A saree is a traditional Indian garment worn by women. It is as diverse as the ethnicity of the country. It is woven in numerous fabrics and is the epitome of grace and elegance. Sarees comprise a long unstitched drape that looks beguiling.

Most cultures appraise ghagras as the wedding uniform; however, some others also advocate sarees. Bridal sarees radiate an unmatched simplicity coupled with timelessness and allure.

Unlike other garments, bridal sarees have never lost their charm or ran out of style. They are here to stay. Our country takes enormous pride in its ethnic culture, and fashion is one facet of it. We possess numerous types of weaving patterns, fabrics, dyes, and so on. Sarees were birthed around the Indus Valley Civilisation.

They were typically worn in cotton and dyed with natural substances like turmeric, indigo, red madder, and lac. It began as a three-piece garment that underwent significant evolution with time.


1)  Chikankari – Conceived in Lucknow; Chikankari is a mesmerizing weaving pattern. It articulates a relatively modest simplicity but maintains an unparalleled persona throughout. Various intricate weaving patterns come together to formulate a chikankari saree. If we take a gander at celebrity look books, famous Bollywood actress Deepika Padukone donned a Chikankari saree for her reception.

2) Chanderi – These sarees originated in Central India and are famous for their vibrant looks and lightweight. It feels airy on the skin but strays from compromising the ensemble. It is inspired by unique motifs like floral designs and gold coins.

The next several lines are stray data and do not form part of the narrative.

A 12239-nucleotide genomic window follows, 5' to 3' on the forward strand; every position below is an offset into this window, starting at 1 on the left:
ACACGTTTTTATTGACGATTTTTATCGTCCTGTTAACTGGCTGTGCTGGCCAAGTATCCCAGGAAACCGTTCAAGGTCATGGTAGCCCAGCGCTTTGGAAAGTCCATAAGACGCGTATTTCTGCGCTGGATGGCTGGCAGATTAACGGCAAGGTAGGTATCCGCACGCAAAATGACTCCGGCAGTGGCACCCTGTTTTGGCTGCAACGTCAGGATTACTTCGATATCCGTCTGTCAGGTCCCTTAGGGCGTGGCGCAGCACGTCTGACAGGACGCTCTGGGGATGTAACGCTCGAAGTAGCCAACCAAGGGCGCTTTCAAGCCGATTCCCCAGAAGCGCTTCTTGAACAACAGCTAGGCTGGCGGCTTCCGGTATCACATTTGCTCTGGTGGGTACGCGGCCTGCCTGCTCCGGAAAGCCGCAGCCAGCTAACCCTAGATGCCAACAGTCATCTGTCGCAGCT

3) Banarsi – The birthplace of banarsi sarees in Varanasi. They are predominantly woven in original silver and golden threads.

4) Bandhani – These can be traced back to Gujarat and Rajasthan and are best known for their vibrant colors and tie-dye outlook.

5) Paithani – Paithani sarees are produced from high-quality silk and named after Paithan of Maharashtra. It is replete with peacock motifs and characterized by other distinctive features. They are unduly expensive because they manifest true craftsmanship and the highest type of quality.

6) Patola – Originated in Pathan, Gujarat, patola sarees are characterized by ikat weaving. It is profoundly hallowed in India and comprises a problematic series of dyeing threads and weaving them. It takes nearly six months to a year to make each saree, which would explain their high prices. Commonly used motifs are floral, dancing figures, and geometric patterns.

7) Kanchi – Belonging to Tamil Nadu, Kanchipuram sarees display temples, birds, animals, and other natural elements. They are woven from mulberry silk and are irregular because of their rich contrasting borders.

8) Kantha – the eastern beauties of Bangladesh don Kantha. The saree’s name takes after a peculiar embroidery style that is known for its aesthetic. The artisanship behind this masterpiece is impeccably proficient and are characterized by their outstanding embroideries.

9) Kasavu – These sarees exhibit golden borders on dreamy fabrics. They are also known as a gem from god’s own country. They paint a picture of primitiveness laced with elegance. They are available in numerous variations today.

10) Muga – Muga sarees are the origin of Assam and woven using wild silk. They are vibrant and durable. The fabric has a glossy appeal and uses motifs like animals, geometric patterns, and flowers. They have a remarkable shelf life and are economical.


Despite tremendous changes in the fashion paradigm, sarees continue to mark their reign.

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